The death toll from South Africa’s “unprecedented” floods rose to 341 on Thursday as helicopters swept over the southeastern city of Durban in an increasingly desperate search for survivors.
With roads and bridges washed away this week by excessive rainfall, rescuers have been fighting to deliver supplies in the city, where some residents have been without power or water since Monday.
“The devastation to human life, infrastructure and service network in the province is unprecedented,” said Sihle Zikalala, the Prime Minister of KwaZulu-Natal Province.
“A total of 40,723 people have been affected. Unfortunately, 341 deaths have been recorded,” he told a news conference.
At a small airfield north of Durban, helicopters carried rescuers in and out. The air support was drawn by the army and police, but also by a fleet of volunteers, private contractors and schools.
But a day after the rains finally abated, fewer survivors were found, said Travis Trower, director of the volunteer organization Rescue South Africa.
After 85 calls on Thursday, he said his teams had only found bodies.
“It’s a shame, but we’re doing our best for as many people as possible,” he said.
The government has not given an indication of how many people are missing. Zikalala predicted that the damage bill will run into the billions of rand (hundreds of millions of dollars, euros)
Call for shelter
President Cyril Ramaphosa has declared the region a disaster to release aid funds.
Authorities said they had set up 17 shelters for more than 2,100 displaced people.
As they entered their fourth day without power or water, Durban’s poorest residents lined up on Thursday to collect water from burst pipes and dig through layers of mud to retrieve their few possessions.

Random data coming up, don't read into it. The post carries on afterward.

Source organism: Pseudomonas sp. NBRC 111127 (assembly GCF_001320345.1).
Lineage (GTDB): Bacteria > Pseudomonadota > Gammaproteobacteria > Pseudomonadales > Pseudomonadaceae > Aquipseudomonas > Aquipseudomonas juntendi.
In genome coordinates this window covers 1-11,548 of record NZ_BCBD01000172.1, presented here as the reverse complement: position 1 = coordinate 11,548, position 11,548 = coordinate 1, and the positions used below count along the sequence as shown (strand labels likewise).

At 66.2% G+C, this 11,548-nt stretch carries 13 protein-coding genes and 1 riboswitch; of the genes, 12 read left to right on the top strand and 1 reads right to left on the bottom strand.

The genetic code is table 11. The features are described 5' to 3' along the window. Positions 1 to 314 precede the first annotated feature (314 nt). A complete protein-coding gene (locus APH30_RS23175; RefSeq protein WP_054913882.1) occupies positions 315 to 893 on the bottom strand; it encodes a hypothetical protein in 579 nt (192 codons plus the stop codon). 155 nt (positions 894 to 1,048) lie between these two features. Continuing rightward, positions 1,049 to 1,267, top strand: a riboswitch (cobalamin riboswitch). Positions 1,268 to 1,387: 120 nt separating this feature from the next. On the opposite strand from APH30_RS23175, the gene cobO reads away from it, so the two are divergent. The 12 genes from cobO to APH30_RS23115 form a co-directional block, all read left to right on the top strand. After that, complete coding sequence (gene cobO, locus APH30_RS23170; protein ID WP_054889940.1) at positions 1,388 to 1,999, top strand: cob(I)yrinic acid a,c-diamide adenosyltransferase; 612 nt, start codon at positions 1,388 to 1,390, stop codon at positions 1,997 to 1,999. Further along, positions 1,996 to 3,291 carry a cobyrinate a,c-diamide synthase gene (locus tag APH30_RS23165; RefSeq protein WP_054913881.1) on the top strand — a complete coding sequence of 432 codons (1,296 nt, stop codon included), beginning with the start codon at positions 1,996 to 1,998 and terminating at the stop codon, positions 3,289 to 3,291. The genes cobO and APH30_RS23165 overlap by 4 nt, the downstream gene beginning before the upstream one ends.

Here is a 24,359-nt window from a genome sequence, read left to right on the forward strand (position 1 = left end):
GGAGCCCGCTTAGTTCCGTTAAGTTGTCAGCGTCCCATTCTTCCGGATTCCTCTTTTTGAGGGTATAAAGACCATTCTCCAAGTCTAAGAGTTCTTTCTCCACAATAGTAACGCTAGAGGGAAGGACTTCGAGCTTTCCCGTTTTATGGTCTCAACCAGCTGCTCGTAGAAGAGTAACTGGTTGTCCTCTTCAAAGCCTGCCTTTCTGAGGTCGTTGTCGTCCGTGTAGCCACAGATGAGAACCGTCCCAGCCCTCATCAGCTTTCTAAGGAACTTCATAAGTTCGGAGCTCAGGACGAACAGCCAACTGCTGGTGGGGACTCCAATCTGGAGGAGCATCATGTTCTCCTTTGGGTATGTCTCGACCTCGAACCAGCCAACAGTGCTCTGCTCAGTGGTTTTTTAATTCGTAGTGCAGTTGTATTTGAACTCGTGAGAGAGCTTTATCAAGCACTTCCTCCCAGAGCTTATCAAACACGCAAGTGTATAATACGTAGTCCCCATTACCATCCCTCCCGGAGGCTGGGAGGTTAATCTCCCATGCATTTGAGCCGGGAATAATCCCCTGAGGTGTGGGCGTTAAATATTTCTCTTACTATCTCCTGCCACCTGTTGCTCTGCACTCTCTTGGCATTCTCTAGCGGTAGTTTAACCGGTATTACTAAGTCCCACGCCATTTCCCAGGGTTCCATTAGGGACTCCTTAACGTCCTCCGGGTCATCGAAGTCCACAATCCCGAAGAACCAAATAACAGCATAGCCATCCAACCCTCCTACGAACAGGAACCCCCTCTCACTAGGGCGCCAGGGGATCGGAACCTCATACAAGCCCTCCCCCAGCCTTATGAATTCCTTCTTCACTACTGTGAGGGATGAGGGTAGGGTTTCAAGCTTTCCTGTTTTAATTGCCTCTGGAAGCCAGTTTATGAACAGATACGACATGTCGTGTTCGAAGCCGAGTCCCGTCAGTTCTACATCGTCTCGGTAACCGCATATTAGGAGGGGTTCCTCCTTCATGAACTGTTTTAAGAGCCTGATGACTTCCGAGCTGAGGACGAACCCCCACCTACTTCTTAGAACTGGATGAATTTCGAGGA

There was a sense of despair amid the stench of sewage, which grew stronger as the devastated rains stopped and the tropical heat returned.
Occasional protests broke out in some areas over the slow recovery of services and a lack of aid.
The Durban City Council asked for patience.
“We understand the frustration and fear of our residents,” the statement said.
“We are working as fast as we can. Our teams are working hard to resume services. However, due to the extent of damage to access roads, it may take time to fully restore all services.”
The government of the KwaZulu-Natal province has also launched a public appeal for help, urging people to donate non-perishable food, bottled water, clothing and blankets.
But many survivors said they were left to their own devices.
In Amaoti, a township north of Durban, residents balanced precariously on the embankment of a collapsed road as they tried to get clean water from a broken pipe below.
“We have no water, there is no electricity… people from (everywhere) come to get water,” Thabani Mgoni, 38, amid the crowd told AFP.
Philisiwe Mfeka, a 78-year-old grandmother, said her water supply was cut off on Tuesday.
Even the water from the broken pipe was rationed to one bucket per person, with children, some as young as 10, coming to get one bucket each.
On a riverbank, families washed whatever clothes they could find in muddy water, amid severed pipes sticking out of the earth.
In a pitch-black hall in Durban’s Glebelands, volunteers in a dingy block of flats used cell phone flashlights to illuminate their records of dozens of displaced persons at night.
“We just help people because we care about them,” said Mabheki Sokhela, 51, who helped organize temporary shelters at a community center.
He urged fellow residents to provide shelter for the victims. “There’s not enough space,” he said.
Many victims slept on chairs or on cardboard on the floor.
Weather experts say apocalyptic amounts of rain have fallen in the region over several days.
Some areas received more than 450 millimeters (18 inches) in 48 hours, representing nearly half of Durban’s annual rainfall of 1,009 mm, the national weather service said.
The South African Weather Service has warned over the Easter weekend of thunderstorms and localized flooding in KwaZulu-Natal and the neighboring Free State and Eastern Cape provinces.
The country is still struggling to recover from the two-year-old Covid pandemic and deadly riots last year that killed more than 350 people.
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